Gaviota inferno declared contained
11 June 2004
By HILDY MEDINA
The Gaviota fire was declared fully contained by 6 p.m. Thursday, but as a precaution firefighters will remain for several days to watch for any hot spots in the area.
But even as crews put the final touches on that fire, a new alert sounded in the Foxen Canyon area in the North County, where a six-acre grass fire led emergency crews to send two heavy-lift helicopters working the Gaviota fire to the area shortly before 5 p.m.
So far, the Gaviota blaze has cost $3.7 million to fight and blackened 7,440 acres since it started on Saturday. Seventeen firefighters suffered minor injuries.
But one incident on Tuesday almost turned tragic.
Candice Signa and her two children, a 3-year-old and a 3-month-old, were headed south on Highway 101 about 3:15 p.m. that day when they were hit with a wall of "black and orange smoke" that turned out to be the fire.
"I watched the fire come down the ridge, and I thought, 'That looks like it's pretty close.' By the time I processed that thought, I was in the middle of it," said Ms. Signa. "I couldn't open my doors or I would have been burned."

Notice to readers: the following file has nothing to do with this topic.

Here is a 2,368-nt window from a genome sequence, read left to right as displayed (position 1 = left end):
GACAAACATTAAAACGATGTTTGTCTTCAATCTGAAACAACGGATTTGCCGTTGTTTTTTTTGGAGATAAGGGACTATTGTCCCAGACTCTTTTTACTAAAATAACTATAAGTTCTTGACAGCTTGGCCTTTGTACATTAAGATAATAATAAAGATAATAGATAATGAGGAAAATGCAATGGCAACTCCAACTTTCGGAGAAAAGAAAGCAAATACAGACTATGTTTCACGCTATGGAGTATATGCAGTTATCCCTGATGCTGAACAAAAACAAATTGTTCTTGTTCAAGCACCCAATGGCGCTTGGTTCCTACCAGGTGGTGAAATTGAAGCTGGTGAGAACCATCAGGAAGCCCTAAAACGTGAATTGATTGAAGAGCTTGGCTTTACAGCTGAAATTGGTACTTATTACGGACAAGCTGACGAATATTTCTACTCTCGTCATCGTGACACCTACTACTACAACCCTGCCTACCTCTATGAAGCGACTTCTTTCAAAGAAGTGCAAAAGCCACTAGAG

A firefighter in a passing engine screamed out the window to Ms. Signa and another motorist who came to a dead stop to "drive, drive, drive."
They did, and seconds later were doused by a helicopter drop.
"I don't think they saw us because the smoke was so thick," said Ms. Signa, who was not injured. Thick smoke would later cause Highway 101 to be closed twice that afternoon.
Ground crews armed with shovels, picks and bulldozers spent most of Thursday carving out a perimeter and keeping a close watch around the eastern end of Arroyo Hondo Canyon.